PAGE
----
[ENTERTAINMENT]Movie theaters kicking off big push for soccer fans

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[ENTERTAINMENT]Movie theaters kicking off big push for soccer fans

The hundreds of thousands of people who descended on the heart of Seoul last Monday for the Korea-U.S. soccer game made for an amazing sight. But that makes you wonder: Where would all these people have been if not for the game? Movie theaters, maybe? On the Tuesday night that Korea played its first World Cup game, against Poland, a theater in downtown Seoul was screening a special preview of the comedy "Bet on My Disco." Such a show would usually guarantee a packed house, but most of the seats were empty. After the movie, there was hardly any traffic on the streets. But thick clusters of people in red T-shirts were everywhere, celebrating the national team's World Cup win.

Since the end of May, box office receipts at Seoul's theaters have conspicuously decreased, almost in half, said Yoo Hyun-sang at the Korea Film Commission.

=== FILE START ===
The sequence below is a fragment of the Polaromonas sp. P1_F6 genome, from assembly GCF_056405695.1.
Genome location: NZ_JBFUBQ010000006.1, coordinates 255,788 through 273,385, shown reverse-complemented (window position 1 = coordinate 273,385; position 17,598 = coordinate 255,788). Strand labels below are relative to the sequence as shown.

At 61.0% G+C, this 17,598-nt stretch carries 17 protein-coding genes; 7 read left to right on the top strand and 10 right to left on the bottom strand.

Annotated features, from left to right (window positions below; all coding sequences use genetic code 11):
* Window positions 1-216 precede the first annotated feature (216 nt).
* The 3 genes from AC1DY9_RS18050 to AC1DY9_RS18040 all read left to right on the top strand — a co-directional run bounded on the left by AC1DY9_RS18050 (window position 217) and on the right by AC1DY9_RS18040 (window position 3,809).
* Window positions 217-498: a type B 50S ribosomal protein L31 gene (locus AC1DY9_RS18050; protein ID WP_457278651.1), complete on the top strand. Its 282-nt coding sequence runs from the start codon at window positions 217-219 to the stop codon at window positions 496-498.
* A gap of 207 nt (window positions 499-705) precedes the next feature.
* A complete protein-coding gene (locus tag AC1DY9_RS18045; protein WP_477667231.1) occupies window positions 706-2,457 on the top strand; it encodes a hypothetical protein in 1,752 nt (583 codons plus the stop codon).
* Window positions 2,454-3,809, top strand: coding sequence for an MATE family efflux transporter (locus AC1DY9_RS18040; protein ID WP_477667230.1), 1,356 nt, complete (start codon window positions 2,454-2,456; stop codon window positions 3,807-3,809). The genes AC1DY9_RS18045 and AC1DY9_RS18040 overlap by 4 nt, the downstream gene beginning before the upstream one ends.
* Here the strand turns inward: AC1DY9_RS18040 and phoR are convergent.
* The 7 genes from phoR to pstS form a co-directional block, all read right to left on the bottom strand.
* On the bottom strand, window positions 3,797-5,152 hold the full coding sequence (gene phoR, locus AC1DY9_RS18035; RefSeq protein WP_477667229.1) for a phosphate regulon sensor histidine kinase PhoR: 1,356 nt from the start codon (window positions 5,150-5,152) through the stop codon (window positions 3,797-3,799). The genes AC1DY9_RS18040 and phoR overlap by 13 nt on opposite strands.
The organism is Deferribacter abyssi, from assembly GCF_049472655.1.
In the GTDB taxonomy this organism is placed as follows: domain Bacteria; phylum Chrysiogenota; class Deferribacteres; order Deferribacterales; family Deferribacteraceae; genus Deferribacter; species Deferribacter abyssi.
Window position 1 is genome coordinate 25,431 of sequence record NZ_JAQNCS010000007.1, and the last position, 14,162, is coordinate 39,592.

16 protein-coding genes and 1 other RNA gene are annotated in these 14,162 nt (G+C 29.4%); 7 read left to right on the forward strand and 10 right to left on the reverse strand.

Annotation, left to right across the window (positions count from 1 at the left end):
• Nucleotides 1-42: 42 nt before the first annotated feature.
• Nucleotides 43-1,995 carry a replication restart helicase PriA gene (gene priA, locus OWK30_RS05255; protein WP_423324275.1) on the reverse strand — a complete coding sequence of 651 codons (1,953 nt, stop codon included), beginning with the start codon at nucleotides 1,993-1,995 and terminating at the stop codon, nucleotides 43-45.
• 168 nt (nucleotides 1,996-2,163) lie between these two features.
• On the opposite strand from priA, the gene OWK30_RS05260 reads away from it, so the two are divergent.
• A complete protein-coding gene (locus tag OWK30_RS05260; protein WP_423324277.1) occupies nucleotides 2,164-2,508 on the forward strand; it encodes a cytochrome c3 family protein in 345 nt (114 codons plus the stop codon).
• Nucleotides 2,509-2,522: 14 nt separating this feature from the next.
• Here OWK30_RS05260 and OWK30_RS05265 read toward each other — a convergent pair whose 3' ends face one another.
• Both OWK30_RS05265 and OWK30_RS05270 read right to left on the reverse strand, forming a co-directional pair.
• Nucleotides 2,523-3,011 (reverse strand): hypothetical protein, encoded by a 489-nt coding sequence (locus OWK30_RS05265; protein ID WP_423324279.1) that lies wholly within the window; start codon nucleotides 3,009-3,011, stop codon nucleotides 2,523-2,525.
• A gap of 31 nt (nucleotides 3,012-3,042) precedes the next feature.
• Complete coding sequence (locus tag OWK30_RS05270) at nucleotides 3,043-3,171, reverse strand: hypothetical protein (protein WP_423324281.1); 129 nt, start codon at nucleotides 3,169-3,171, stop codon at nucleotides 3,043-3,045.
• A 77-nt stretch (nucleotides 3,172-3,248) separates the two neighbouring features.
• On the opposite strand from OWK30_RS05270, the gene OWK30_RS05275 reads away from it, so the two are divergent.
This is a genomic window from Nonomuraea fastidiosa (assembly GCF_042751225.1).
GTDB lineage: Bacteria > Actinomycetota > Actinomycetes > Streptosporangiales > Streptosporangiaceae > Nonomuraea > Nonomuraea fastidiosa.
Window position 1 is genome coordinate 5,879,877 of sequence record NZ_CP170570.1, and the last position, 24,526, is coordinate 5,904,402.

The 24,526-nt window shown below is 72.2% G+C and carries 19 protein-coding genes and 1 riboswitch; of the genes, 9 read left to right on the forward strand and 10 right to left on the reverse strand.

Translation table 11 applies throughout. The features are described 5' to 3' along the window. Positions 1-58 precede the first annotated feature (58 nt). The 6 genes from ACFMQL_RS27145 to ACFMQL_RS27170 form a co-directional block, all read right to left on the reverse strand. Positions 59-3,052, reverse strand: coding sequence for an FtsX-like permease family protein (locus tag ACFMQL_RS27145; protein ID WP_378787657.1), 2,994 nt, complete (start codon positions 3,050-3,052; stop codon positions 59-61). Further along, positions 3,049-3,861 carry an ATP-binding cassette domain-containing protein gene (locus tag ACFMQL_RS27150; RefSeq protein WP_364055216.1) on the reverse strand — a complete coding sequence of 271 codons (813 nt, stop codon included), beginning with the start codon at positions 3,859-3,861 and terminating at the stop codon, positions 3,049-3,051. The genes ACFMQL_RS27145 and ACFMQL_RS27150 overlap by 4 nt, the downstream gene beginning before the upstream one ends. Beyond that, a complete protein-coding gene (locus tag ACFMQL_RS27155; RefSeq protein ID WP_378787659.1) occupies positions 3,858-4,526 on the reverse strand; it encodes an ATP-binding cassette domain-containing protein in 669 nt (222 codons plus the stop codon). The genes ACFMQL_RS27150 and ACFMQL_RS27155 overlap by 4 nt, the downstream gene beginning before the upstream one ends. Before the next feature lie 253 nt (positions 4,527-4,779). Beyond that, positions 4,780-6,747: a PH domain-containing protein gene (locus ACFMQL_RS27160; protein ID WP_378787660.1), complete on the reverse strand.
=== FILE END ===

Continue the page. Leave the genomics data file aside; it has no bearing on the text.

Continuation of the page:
Lee Ji-young, a public relations manager for the new movie "Yesterday," said, "We've been concerned about the 'World Cup effect,' so we came up with World Cup marketing." As a result, "Yesterday" got English subtitles, and was screened for the public on May 21, the day Korea played a friendly match against England. The movie was shown a few hours before the game, and the turnout was 'surprising,'" Mr. Lee said. The agency promoting an American computer animation film, "Ice Age," which is set to open in Korea on Aug. 9, has a similar idea. Last Friday when Korea played Portugal, the company put on a preview screening exclusively for the Red Devils, the official cheering squad for the Korean team.

Similar promotions for other movies are going on. Publicists for "Are You Ready," an adventure movie opening July 12, made 40,000 hand fans, on which are written "Hoping for the Final 8," and gave them to the cheerers in central Seoul on Monday. Seo Se-won, a comedian and movie producer who did last year's hit, "My Wife Is a Gangster," is now working on a slapstick comedy, "The 19th State of Emergency." Seo recently said that if Korea advances to the second round, he would show the movie for free on July 14 for 2,000 people at the Seoul Marriott hotel. Also on the day of the U.S. match, the promoters of a movie that debuted last month, "Stuntman," organized stunt shows at sites where the movie was shot. During their tricks, the stuntmen cried out "Korea Team Fighting!" And of course, "Stuntman Team Fighting!"

by Chun Su-jin

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